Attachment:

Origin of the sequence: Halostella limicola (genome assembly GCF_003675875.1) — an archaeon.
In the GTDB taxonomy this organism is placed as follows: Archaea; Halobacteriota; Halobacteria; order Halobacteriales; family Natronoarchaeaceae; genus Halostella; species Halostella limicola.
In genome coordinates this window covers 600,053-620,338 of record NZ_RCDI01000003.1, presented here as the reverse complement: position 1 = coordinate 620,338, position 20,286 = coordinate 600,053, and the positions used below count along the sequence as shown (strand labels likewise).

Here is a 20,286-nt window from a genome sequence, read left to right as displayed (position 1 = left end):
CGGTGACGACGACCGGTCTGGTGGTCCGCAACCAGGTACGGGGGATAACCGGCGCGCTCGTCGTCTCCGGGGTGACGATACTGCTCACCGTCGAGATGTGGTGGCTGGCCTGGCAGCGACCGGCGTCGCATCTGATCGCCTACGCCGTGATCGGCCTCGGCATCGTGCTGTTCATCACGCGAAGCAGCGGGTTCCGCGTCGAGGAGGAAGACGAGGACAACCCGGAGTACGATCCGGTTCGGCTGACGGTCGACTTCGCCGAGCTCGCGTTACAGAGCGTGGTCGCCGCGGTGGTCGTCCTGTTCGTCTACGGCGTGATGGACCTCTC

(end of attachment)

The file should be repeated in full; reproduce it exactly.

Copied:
Origin of the sequence: Halostella limicola (genome assembly GCF_003675875.1) — an archaeon.
In the GTDB taxonomy this organism is placed as follows: Archaea; Halobacteriota; Halobacteria; order Halobacteriales; family Natronoarchaeaceae; genus Halostella; species Halostella limicola.
In genome coordinates this window covers 600,053-620,338 of record NZ_RCDI01000003.1, presented here as the reverse complement: position 1 = coordinate 620,338, position 20,286 = coordinate 600,053, and the positions used below count along the sequence as shown (strand labels likewise).

Here is a 20,286-nt window from a genome sequence, read left to right as displayed (position 1 = left end):
CGGTGACGACGACCGGTCTGGTGGTCCGCAACCAGGTACGGGGGATAACCGGCGCGCTCGTCGTCTCCGGGGTGACGATACTGCTCACCGTCGAGATGTGGTGGCTGGCCTGGCAGCGACCGGCGTCGCATCTGATCGCCTACGCCGTGATCGGCCTCGGCATCGTGCTGTTCATCACGCGAAGCAGCGGGTTCCGCGTCGAGGAGGAAGACGAGGACAACCCGGAGTACGATCCGGTTCGGCTGACGGTCGACTTCGCCGAGCTCGCGTTACAGAGCGTGGTCGCCGCGGTGGTCGTCCTGTTCGTCTACGGCGTGATGGACCTCTC